Ombudsman calls on Commission to make European Citizens’ Initiative politically relevant
Press release no. 4/2015 - Date Friday | 06 March 2015 - Case OI/9/2013/TN - Opened on Wednesday | 18 December 2013 - Decision on Wednesday | 04 March 2015
The European Ombudsman, Emily O'Reilly, has made proposals to strengthen the role that European Citizens' Initiatives (ECIs) play in democratic political debate at the European level. The Ombudsman calls for better guidance for ECI organisers, a stronger involvement of the European Parliament and the Council and increased pressure on the Member States to make sure that all EU citizens can sign an ECI, regardless of where they reside.
Emily O'Reilly explained: "The Commission has done a lot to give effect to the ECI right in a citizen-friendly way. However, more can be done to ensure that ECI organisers feel that their efforts to mobilise one million signatures are worthwhile and that political debate at the European level takes account of their initiatives, even if specific initiatives do not lead to new EU legislation. We need a more effective dialogue with ECI organisers at different stages of an initiative as well as more transparent decision-making as regards what action the Commission takes on ECIs."
Eleven proposals to improve the ECI
The European Citizens' Initiative has been operational since April 2012. Since then, three initiatives managed to collect one million signatures in at least seven Member States. The most recent "Stop Vivisection ECI" proposes EU legislation aimed at phasing out animal experiments.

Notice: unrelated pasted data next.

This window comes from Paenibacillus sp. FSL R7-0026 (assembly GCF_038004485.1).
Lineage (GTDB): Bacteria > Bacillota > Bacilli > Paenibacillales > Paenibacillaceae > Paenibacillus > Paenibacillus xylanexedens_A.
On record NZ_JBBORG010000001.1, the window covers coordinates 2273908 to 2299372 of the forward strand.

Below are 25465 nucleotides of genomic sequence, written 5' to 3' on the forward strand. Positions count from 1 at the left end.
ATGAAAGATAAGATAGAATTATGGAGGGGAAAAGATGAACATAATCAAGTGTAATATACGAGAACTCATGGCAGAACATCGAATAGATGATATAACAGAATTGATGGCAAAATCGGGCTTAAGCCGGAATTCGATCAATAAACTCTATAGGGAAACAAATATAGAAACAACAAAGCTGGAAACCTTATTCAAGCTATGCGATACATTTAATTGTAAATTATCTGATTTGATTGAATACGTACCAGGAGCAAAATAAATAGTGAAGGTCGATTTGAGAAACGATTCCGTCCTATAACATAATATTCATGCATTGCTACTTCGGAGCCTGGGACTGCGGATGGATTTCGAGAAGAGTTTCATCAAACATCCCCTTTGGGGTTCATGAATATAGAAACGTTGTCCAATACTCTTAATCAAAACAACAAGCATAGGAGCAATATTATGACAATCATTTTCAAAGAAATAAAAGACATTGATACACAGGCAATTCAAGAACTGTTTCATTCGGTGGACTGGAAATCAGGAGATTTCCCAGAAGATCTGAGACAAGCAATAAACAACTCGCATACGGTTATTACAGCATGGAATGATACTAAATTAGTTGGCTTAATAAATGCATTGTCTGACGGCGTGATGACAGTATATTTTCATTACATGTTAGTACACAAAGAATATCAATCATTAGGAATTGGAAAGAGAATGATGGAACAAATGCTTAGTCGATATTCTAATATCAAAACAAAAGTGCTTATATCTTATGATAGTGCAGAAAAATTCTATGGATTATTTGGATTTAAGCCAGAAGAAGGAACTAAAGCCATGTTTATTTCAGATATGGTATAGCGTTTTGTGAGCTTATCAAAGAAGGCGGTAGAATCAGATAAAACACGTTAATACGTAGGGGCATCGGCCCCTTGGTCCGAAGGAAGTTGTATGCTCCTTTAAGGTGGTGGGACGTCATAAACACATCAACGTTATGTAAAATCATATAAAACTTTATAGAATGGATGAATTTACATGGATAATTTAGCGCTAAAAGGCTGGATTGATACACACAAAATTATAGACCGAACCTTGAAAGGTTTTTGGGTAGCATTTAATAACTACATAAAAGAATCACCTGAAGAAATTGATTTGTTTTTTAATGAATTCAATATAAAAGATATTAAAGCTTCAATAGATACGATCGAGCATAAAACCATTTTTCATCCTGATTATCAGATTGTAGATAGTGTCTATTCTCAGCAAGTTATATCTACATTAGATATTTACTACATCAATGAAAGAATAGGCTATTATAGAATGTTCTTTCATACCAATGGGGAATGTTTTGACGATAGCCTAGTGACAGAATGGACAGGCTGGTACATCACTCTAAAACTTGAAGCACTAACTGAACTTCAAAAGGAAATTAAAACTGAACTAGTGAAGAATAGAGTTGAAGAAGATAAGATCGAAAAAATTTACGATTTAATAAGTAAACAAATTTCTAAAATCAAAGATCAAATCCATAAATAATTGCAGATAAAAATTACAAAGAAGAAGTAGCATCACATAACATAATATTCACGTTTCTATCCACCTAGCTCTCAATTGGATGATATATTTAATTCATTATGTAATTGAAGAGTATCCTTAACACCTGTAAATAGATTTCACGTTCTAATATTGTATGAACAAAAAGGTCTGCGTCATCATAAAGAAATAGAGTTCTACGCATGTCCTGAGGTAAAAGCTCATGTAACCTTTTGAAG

In December 2013, the Ombudsman opened an investigation on her own initiative, including a public consultation, to find out how the functioning of the ECI could be improved.
The Ombudsman formulated her eleven proposals after having analysed the Commission's opinion and the different contributions to her consultation. She asks the Commission, where it rejects ECIs, to explain those decisions in a consistent and comprehensible way, and to explain its political choices as regards the follow-up to ECIs that have obtained one million signatures in a detailed and transparent way. She also calls on the Commission to improve the online collection system software, as well as the quality checks to ensure that funding and sponsorship information are correct.
Because of different signature collection rules in the Member States, not all EU citizens are currently able to sign ECIs. The Ombudsman urges the Commission to, once again, propose to the legislature simpler and uniform requirements for all Member States.
The Ombudsman's full list of suggestions is available here:
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